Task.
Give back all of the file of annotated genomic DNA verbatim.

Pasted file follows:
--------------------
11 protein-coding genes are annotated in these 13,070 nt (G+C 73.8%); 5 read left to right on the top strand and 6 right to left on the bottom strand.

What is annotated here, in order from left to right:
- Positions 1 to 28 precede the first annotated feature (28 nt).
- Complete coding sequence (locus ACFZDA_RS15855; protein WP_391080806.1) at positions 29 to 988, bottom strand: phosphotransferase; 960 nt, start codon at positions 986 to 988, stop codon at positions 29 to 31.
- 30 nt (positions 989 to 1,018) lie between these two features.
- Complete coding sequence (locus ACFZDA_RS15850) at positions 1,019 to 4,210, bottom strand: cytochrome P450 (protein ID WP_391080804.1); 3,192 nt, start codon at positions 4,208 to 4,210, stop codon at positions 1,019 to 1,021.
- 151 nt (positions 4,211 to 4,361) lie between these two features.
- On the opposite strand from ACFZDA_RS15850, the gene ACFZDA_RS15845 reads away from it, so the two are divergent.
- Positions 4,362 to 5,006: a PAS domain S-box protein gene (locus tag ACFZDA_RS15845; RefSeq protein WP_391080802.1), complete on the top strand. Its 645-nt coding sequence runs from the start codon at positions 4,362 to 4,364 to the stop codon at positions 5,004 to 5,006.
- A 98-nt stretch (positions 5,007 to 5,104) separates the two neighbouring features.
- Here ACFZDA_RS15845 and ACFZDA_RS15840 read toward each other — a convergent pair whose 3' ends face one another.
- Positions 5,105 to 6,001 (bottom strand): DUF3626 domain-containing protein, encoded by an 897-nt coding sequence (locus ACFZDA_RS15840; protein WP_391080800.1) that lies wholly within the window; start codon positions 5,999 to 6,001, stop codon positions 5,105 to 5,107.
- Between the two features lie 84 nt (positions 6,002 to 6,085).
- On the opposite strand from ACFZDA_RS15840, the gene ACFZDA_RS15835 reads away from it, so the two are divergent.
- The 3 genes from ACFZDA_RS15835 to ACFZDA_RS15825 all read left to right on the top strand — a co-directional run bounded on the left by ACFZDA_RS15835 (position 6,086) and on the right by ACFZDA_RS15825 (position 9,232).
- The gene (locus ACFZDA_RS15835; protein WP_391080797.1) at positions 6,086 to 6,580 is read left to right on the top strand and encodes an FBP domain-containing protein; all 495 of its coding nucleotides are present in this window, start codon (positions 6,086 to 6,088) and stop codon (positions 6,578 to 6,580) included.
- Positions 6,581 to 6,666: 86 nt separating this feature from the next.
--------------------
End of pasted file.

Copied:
11 protein-coding genes are annotated in these 13,070 nt (G+C 73.8%); 5 read left to right on the top strand and 6 right to left on the bottom strand.

What is annotated here, in order from left to right:
- Positions 1 to 28 precede the first annotated feature (28 nt).
- Complete coding sequence (locus ACFZDA_RS15855; protein WP_391080806.1) at positions 29 to 988, bottom strand: phosphotransferase; 960 nt, start codon at positions 986 to 988, stop codon at positions 29 to 31.
- 30 nt (positions 989 to 1,018) lie between these two features.
- Complete coding sequence (locus ACFZDA_RS15850) at positions 1,019 to 4,210, bottom strand: cytochrome P450 (protein ID WP_391080804.1); 3,192 nt, start codon at positions 4,208 to 4,210, stop codon at positions 1,019 to 1,021.
- 151 nt (positions 4,211 to 4,361) lie between these two features.
- On the opposite strand from ACFZDA_RS15850, the gene ACFZDA_RS15845 reads away from it, so the two are divergent.
- Positions 4,362 to 5,006: a PAS domain S-box protein gene (locus tag ACFZDA_RS15845; RefSeq protein WP_391080802.1), complete on the top strand. Its 645-nt coding sequence runs from the start codon at positions 4,362 to 4,364 to the stop codon at positions 5,004 to 5,006.
- A 98-nt stretch (positions 5,007 to 5,104) separates the two neighbouring features.
- Here ACFZDA_RS15845 and ACFZDA_RS15840 read toward each other — a convergent pair whose 3' ends face one another.
- Positions 5,105 to 6,001 (bottom strand): DUF3626 domain-containing protein, encoded by an 897-nt coding sequence (locus ACFZDA_RS15840; protein WP_391080800.1) that lies wholly within the window; start codon positions 5,999 to 6,001, stop codon positions 5,105 to 5,107.
- Between the two features lie 84 nt (positions 6,002 to 6,085).
- On the opposite strand from ACFZDA_RS15840, the gene ACFZDA_RS15835 reads away from it, so the two are divergent.
- The 3 genes from ACFZDA_RS15835 to ACFZDA_RS15825 all read left to right on the top strand — a co-directional run bounded on the left by ACFZDA_RS15835 (position 6,086) and on the right by ACFZDA_RS15825 (position 9,232).
- The gene (locus ACFZDA_RS15835; protein WP_391080797.1) at positions 6,086 to 6,580 is read left to right on the top strand and encodes an FBP domain-containing protein; all 495 of its coding nucleotides are present in this window, start codon (positions 6,086 to 6,088) and stop codon (positions 6,578 to 6,580) included.
- Positions 6,581 to 6,666: 86 nt separating this feature from the next.